David Trone (Marlon Correa/El Tiempo Latino)

Update: Trone lost to state Sen. Jamie Raskin on Tuesday, 34-27, becoming the latest massive self-funder to come up short. Kathleen Matthews finished third.

We live in an era in which one unlimited bank account can fundamentally shift the dynamics of a political race.

Usually the big, course-altering bucks come in general election or presidential races. And usually they're from outside groups, since there's no rule about how much billionaires and their affiliated groups can spend on a race. Think Sheldon Adelson almost single-handedly keeping Newt Gingrich afloat in the 2012 GOP presidential primary.

But there's also no rule about how much a candidate can spend on his or her race. And every once in awhile, we get a candidate willing to invest eye-popping sums to help elect themselves to public office. It certainly helps raise their profiles, but there's little evidence to suggest it helps them win elections.

Enter David Trone, a wine magnate with shops in 21 states. The first-time congressional candidate has spent $12.4 million of his own money to try to win Tuesday's nine-person Democratic primary for an open congressional seat in Maryland.

That's a huge, almost unheard-of sum for a primary. No other House candidate has spent more than $10 million of his or her own money, and very few have even come close. Trone's spending, in fact, averages out to $49.55 per registered Democratic voter in the suburban Washington, D.C., district he's trying to represent, according to 2014 voter data.

Put that in even more context: So far in the presidential race, GOP front-runner Donald Trump has loaned or spent less than three times that amount — $36.2 million — of his own money trying to become the GOP presidential nominee.

Trone's investment alone would make the Democratic primary in Maryland's 8th Congressional District the second-most expensive general election House race in 2014 (outside group spending excluded), according to a tabulation from the Center for Responsive Politics. It puts him in the exclusive group — albeit at the bottom — of the 28 or so presidential, gubernatorial and congressional candidates who have spent $10 million or more of their own money on their campaigns. Trone is one of only two House candidates on this list, along with Phil Maloof, who lost a New Mexico House race in 1998.

(Philip Bump / The Washington Post)

Trone says the investment was necessary to get his name out there. He's up against better-known candidates like Kathleen Matthews — wife of MSNBC "Hardball" host Chris Matthews — and state Sen. Jamie Raskin.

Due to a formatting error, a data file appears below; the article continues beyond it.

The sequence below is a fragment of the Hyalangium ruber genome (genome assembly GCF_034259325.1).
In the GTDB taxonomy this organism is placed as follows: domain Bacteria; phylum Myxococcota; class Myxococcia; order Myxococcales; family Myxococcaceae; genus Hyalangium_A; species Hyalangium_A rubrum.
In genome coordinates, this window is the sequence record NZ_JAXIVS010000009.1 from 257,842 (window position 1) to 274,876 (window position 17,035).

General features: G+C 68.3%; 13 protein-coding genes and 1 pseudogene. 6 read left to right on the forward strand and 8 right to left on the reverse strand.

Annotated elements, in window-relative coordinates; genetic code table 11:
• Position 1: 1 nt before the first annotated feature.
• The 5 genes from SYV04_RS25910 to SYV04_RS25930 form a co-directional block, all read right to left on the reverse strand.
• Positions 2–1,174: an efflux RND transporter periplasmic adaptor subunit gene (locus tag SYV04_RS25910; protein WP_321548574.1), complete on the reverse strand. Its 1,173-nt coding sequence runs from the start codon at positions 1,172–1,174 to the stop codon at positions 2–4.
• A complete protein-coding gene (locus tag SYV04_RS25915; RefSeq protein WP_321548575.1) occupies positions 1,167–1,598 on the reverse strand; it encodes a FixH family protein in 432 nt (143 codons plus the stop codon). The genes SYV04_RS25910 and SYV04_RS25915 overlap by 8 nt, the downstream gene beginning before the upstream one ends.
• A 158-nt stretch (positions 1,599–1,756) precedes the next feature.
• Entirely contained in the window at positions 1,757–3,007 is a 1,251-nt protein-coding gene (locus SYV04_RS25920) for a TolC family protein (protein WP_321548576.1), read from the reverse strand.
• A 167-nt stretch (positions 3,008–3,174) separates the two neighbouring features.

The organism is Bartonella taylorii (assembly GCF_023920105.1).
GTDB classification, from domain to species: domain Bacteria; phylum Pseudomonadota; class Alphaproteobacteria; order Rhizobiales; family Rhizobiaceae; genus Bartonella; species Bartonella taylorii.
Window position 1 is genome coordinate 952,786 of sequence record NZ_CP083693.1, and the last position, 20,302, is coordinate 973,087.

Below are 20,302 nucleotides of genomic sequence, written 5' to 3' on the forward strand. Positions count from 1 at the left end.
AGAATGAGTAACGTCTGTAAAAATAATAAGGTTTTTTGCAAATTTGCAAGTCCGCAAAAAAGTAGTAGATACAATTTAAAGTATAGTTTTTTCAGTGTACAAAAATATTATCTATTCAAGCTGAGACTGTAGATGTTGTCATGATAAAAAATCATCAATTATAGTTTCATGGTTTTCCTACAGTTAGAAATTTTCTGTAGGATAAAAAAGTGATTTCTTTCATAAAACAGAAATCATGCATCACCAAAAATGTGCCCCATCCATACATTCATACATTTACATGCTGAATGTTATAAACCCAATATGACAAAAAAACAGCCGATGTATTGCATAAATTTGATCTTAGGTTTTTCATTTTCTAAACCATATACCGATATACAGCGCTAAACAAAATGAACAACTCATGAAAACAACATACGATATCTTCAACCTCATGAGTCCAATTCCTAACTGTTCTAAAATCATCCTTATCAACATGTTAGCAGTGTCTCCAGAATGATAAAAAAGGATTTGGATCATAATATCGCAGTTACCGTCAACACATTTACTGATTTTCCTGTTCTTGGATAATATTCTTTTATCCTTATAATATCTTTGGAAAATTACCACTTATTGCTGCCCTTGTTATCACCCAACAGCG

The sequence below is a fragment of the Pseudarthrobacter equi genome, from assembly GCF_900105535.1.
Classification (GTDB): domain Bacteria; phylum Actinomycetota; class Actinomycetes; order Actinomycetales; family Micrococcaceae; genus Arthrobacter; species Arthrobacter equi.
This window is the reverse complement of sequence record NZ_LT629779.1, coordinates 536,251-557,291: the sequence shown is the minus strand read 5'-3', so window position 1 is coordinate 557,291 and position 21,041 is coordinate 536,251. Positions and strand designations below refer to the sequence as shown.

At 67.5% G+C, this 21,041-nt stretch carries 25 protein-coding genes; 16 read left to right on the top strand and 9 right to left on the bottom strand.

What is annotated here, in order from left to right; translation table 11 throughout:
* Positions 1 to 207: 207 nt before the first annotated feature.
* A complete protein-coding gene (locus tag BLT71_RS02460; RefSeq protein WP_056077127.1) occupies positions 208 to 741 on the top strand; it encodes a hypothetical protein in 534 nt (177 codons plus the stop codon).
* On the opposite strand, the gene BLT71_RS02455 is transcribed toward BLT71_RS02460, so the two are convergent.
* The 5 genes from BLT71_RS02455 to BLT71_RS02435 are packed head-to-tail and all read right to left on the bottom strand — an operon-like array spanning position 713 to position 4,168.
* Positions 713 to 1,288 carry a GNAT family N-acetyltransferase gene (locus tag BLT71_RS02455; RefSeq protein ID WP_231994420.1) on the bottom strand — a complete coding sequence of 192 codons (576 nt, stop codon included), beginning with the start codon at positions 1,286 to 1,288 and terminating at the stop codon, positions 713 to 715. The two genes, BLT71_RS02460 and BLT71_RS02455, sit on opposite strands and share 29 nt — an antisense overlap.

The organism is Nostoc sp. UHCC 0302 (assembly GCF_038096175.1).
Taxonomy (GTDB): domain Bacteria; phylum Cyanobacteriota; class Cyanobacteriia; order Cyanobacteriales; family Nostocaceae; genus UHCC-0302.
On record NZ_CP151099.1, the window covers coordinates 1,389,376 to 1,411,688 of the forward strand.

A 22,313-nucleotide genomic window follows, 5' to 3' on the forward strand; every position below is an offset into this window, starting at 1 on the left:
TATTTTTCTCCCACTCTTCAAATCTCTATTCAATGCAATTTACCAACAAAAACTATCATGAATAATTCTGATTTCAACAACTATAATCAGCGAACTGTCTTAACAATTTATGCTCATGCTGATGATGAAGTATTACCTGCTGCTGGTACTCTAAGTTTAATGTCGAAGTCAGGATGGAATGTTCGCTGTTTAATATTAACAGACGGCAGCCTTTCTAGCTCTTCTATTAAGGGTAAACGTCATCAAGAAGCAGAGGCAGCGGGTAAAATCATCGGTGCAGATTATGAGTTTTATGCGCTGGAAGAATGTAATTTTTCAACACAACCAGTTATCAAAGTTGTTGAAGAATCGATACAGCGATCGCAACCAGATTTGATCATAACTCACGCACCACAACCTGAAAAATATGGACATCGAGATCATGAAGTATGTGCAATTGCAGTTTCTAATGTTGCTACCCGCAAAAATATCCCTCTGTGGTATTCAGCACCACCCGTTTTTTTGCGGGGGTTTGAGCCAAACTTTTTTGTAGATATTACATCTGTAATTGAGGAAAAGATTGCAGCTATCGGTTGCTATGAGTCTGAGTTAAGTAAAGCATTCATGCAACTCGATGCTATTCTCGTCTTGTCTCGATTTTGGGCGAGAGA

Trone's name recognition has come almost entirely from how much money he's spent in this race — first by the sheer number of ads introducing himself to voters in D.C.'s expensive media market, and second by the simple fact that he's spent a ton of money. (His net worth is somewhere between $17 million and $68.5 million, so it's hard to say what percentage of his own wealth Trone put into this.)

The 2010 Citizens United decision opening up unlimited amounts of money in politics has created this alternate political universe where being rich is more than just a financial advantage; it can also be a political advantage. Millionaires and billionaires can point to their flush bank accounts and argue that they're not beholden to anyone, an especially potent thing to say in a year when outsiders seem to be more desirable than ever.

It's one of Donald Trump's main selling points. It's been Trone's, too. His website blocks donations of more than $10, notes NPR's Jessica Taylor.

But throwing a stunning amount of money into a political race is not without risk. His opponents point out that, before this race, Trone was one of those wealthy donors he's now eschewing.

And for whatever reason, self-funders' track records aren't that great. The Center for Responsive Politics' Will Tucker notes that of the 500-plus candidates who have provided more than half of their campaigns' funds since 2010, just 11 won. That's a 2 percent win rate.

So if Trone wins the primary Tuesday, he'll not only be among a small group of candidates who have spent $10 million or more on their campaigns, he'll also be among an even smaller group of candidates whose investments have actually paid off.

Assuming a congressional seat is actually worth $12 million, that is.

The Fix's Philip Bump contributed to this report, mostly by checking my math and making that cool graph.